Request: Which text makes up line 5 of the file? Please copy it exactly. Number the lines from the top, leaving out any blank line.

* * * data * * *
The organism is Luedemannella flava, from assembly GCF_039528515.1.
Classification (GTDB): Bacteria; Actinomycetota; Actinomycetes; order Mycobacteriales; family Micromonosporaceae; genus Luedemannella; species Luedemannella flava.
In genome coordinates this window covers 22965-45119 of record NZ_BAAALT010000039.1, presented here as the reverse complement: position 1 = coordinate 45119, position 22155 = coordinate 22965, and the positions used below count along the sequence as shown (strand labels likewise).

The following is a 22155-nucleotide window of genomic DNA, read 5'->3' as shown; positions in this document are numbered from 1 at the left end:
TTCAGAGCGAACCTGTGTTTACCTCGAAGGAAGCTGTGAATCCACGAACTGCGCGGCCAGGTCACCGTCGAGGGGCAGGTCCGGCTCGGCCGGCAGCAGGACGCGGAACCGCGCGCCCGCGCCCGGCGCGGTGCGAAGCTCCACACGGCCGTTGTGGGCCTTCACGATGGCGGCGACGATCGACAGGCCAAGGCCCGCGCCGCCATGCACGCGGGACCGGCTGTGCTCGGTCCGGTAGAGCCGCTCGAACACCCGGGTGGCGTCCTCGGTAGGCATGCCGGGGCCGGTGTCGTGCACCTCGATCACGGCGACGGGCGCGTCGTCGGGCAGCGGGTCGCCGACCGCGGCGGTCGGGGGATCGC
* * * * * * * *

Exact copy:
TTCAGAGCGAACCTGTGTTTACCTCGAAGGAAGCTGTGAATCCACGAACTGCGCGGCCAGGTCACCGTCGAGGGGCAGGTCCGGCTCGGCCGGCAGCAGGACGCGGAACCGCGCGCCCGCGCCCGGCGCGGTGCGAAGCTCCACACGGCCGTTGTGGGCCTTCACGATGGCGGCGACGATCGACAGGCCAAGGCCCGCGCCGCCATGCACGCGGGACCGGCTGTGCTCGGTCCGGTAGAGCCGCTCGAACACCCGGGTGGCGTCCTCGGTAGGCATGCCGGGGCCGGTGTCGTGCACCTCGATCACGGCGACGGGCGCGTCGTCGGGCAGCGGGTCGCCGACCGCGGCGGTCGGGGGATCGC